Flynn Case: Former Judge Says Dropping Charges Is ‘Gross Prosecutorial Abuse’



Former national security adviser Michael Flynn arrives for his sentencing hearing at U.S. District Court in Washington, D.C., December 18, 2018. (Jonathan Ernst/Reuters)

The third party appointed by the federal judge presiding over the Michael Flynn case said in a Wednesday filing that the DOJ’s decision to drop its case against Flynn amounted to “clear evidence of gross prosecutorial abuse.”

John Gleeson, a retired New York federal district court judge, said in an 82-page filing that the reversal reveals “an unconvincing effort to disguise as legitimate a decision to dismiss that is based solely on the fact that Flynn is a political ally of President Trump.”

“The Government has engaged in highly irregular conduct to benefit a political ally of the President. The facts of this case overcome the presumption of regularity,” Gleeson argues. “The Court should therefore deny the Government’s motion to dismiss, adjudicate any remaining motions, and then sentence the Defendant.”

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Gleeson was appointed by U.S. District Court Judge Emmet Sullivan in May “to present arguments in opposition” to the DOJ’s motion to withdraw, after he published an op-ed in the Washington Post arguing that the DOJ’s move “reeks of improper political influence.”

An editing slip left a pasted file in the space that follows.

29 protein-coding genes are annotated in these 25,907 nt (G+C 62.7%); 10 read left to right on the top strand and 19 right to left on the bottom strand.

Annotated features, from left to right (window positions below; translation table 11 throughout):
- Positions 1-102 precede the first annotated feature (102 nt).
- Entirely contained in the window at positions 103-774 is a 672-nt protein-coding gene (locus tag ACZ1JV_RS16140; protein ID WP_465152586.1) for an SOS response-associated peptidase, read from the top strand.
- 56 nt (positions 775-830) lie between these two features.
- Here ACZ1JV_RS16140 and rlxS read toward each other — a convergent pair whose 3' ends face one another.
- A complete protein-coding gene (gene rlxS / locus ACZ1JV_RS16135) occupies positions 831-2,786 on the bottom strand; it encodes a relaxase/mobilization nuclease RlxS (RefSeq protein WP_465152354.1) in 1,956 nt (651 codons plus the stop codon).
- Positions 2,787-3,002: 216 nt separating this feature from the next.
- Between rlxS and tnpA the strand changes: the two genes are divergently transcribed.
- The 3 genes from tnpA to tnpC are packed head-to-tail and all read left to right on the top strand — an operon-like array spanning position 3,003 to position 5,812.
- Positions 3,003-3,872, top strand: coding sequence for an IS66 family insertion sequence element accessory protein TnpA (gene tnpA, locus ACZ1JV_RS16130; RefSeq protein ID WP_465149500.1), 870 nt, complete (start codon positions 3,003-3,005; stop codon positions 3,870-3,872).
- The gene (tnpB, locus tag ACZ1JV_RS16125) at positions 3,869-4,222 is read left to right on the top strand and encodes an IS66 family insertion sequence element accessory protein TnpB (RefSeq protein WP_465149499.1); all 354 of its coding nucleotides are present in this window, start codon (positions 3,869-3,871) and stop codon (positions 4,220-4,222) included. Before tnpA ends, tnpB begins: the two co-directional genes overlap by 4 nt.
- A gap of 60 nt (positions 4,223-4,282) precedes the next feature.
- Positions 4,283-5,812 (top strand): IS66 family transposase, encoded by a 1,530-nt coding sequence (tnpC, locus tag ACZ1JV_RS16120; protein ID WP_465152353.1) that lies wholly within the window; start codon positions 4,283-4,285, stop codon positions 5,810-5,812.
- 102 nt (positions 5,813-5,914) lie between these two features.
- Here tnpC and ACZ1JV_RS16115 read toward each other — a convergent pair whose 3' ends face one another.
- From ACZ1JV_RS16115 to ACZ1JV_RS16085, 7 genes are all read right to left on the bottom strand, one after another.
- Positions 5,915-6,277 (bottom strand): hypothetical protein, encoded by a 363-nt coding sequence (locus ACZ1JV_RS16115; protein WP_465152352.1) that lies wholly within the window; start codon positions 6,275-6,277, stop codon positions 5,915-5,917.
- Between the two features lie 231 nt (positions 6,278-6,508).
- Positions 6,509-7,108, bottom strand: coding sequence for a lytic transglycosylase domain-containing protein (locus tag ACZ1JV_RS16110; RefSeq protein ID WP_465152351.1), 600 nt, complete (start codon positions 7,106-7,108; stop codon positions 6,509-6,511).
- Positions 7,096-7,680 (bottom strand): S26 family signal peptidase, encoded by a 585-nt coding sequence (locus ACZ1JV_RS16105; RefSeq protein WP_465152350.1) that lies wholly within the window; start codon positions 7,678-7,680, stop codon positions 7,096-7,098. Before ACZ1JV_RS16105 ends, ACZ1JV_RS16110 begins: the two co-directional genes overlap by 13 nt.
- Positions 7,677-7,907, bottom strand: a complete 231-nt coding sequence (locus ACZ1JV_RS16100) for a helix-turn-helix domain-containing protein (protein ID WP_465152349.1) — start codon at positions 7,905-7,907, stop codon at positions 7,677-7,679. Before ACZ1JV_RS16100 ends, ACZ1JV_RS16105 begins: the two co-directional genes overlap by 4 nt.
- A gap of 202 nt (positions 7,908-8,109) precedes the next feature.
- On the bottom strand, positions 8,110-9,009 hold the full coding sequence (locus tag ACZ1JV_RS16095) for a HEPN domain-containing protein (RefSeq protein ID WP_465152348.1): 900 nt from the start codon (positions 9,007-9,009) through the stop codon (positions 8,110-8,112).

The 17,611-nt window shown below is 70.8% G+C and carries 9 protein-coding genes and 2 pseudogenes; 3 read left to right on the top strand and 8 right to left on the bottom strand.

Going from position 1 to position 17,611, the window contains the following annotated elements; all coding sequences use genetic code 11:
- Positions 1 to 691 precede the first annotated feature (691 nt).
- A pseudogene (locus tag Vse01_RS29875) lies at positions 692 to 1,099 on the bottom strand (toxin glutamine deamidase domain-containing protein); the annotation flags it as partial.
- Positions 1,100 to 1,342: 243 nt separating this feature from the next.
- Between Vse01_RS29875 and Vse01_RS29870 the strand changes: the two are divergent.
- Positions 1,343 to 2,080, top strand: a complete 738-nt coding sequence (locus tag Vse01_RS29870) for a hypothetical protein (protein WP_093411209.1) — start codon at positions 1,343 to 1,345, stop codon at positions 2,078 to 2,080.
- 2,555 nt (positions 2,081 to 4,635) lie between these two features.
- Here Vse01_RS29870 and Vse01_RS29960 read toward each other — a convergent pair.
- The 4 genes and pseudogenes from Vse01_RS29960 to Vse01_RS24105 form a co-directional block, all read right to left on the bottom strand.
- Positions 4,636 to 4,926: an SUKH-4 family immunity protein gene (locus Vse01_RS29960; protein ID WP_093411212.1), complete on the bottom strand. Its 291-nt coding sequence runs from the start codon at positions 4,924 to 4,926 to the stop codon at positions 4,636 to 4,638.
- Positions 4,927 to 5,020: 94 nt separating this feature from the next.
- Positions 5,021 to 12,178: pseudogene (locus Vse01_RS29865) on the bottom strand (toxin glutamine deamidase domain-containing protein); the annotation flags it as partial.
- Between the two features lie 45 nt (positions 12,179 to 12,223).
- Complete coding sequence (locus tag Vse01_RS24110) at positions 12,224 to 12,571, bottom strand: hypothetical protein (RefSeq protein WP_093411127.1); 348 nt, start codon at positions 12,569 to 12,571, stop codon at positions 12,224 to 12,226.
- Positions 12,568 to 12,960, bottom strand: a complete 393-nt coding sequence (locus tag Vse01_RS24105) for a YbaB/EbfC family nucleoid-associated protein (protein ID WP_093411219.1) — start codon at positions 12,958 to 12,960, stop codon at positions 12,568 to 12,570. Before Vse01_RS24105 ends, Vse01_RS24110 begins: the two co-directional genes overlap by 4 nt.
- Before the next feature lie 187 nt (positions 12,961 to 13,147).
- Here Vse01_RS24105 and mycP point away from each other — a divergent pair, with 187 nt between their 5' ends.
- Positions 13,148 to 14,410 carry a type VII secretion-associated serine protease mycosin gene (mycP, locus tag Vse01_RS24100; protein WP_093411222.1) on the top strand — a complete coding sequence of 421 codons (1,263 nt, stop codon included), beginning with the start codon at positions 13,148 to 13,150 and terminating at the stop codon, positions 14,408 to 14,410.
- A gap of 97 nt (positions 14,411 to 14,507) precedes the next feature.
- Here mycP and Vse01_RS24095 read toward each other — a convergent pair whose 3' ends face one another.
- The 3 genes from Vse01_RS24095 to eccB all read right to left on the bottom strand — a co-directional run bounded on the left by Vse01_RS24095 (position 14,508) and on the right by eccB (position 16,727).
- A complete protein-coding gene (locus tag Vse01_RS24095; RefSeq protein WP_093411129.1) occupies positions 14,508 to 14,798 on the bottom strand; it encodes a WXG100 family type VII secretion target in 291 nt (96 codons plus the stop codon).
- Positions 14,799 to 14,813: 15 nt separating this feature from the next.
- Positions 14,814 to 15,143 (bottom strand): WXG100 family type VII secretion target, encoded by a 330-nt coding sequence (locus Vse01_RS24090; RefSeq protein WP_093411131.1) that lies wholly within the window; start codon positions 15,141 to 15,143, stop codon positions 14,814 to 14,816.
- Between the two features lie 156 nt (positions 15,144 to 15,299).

Gleeson wrote the op-ed with two other lawyers, David O’Neil and Marshall Miller, both of whom are listed on the brief. O’Neil represented former Deputy Attorney General Sally Yates, according to multiple reports and the recently-declassified testimony Yates gave to the House Intelligence Committee in November 2017 about the Trump-Russia investigation.

Yates told the FBI in September 2017 that she first heard of Flynn’s conversations with the Russian ambassador from President Obama in a January 5, 2017  Oval Office briefing, according to exhibits filed last month.

The exhibits were filed along with the DOJ’s motion to dismiss the case against Flynn, who was indicted for lying to federal investigators in December 2016. Yates said she was “so surprised” to hear Obama asking about Flynn’s call with then-Russian Ambassador Sergey Kislyak that “she was having a hard time processing it and listening to the conversation at the same time.”

The D.C. Circuit will hear oral arguments Friday on whether Sullivan has to comply with the DOJ’s request to dismiss the case against Flynn.

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